## Description

With the LNA10 oscilloscope preamplifier, sub-microvolt signals can be displayed on oscilloscopes which typically only go down to 1mV/div on the vertical axis. This preamp includes an analog true differential input and an analog low-pass filter (tunable 1Hz-1MHz). Input-referenced RMS noise spectrum for f >100Hz is 4nV/√Hz or less. So for example, even with 1000 x gain, total noise from 100 Hz to 1000 Hz is less than 1 div peak-to-peak on a 1mV/div vertical scope setting (assuming a low-impedance input).

Most oscilloscopes are designed to display high-frequency (fast) events that may intrinsically have noise of a millivolt or more. However, low-frequency signals have much less intrinsic noise, so a low-noise preamp and a bandwidth-limiting filter are essential for small signals at low frequency.* Most amplifiers have a white noise spectrum (a flat spectral curve) at all frequencies above ~1000 Hz. This white noise spectrum is usually specified as a certain number of nV per √Hz. However, unlike typical passive resistors, the equivalent input noise spectrum of solid-state amplifiers (in nV/√Hz) becomes higher at low frequencies. Typically the number of nV/√Hz is proportional to ~1/f for f ≤10Hz. The Noise Characteristics table (located under Specifications) shows actual noise of the LNA 10 in various frequency ranges. At all frequencies, the LNA 10 has much less noise than typical solid-state amplifiers.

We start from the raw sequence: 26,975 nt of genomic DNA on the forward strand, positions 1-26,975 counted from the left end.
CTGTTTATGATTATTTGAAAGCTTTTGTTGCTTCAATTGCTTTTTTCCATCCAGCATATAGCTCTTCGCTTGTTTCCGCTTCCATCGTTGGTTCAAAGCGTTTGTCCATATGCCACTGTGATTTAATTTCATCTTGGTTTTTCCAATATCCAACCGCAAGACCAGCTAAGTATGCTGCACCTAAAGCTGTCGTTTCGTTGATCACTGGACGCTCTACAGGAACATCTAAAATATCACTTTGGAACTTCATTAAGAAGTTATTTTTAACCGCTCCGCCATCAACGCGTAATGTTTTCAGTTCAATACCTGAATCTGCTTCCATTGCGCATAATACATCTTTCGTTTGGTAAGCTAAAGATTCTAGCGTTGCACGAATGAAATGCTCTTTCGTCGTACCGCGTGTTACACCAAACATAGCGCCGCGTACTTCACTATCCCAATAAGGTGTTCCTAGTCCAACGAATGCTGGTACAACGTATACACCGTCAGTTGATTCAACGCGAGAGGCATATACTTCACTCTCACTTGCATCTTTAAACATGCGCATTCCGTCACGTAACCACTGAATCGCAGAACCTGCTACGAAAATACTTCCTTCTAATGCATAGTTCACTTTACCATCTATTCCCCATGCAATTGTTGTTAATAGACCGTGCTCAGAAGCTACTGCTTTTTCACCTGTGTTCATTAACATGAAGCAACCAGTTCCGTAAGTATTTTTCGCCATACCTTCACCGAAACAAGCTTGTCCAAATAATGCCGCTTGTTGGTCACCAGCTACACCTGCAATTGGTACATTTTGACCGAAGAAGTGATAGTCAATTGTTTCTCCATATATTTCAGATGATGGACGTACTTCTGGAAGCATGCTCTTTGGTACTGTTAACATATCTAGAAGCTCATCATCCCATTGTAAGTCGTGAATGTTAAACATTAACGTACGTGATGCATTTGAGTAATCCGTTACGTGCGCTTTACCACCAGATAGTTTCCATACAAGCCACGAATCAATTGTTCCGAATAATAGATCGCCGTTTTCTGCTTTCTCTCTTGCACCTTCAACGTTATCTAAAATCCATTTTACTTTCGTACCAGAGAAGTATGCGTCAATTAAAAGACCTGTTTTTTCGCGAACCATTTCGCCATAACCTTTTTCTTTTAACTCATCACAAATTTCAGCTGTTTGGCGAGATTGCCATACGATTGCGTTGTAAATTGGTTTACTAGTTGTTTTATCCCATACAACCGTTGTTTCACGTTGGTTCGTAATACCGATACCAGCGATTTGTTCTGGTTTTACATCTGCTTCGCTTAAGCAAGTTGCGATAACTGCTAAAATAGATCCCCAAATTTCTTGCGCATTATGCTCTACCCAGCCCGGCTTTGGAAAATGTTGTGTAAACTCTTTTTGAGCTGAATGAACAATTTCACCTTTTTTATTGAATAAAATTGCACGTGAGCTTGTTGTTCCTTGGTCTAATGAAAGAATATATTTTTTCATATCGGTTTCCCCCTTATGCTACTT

*The intrinsic “white” noise of a resistive electrical circuit at room temperature is proportional to √(R∙Δf), which is the square root of the product of source resistance multiplied by the bandwidth being investigated. For low source resistance and low frequencies, noise is low. For example, a 1000 Ω resistor will have an intrinsic RMS noise of 13 nV in a Δf =10 Hz bandwidth, with 10 Hz being the bandwidth, for example, associated with the frequency range 0-10 Hz, or with the frequency range 102 Hz-112 Hz. The noise will become twice as much if the bandwidth being studied is 4 times as wide (i.e., 40 Hz), or if the resistance is multiplied by 4.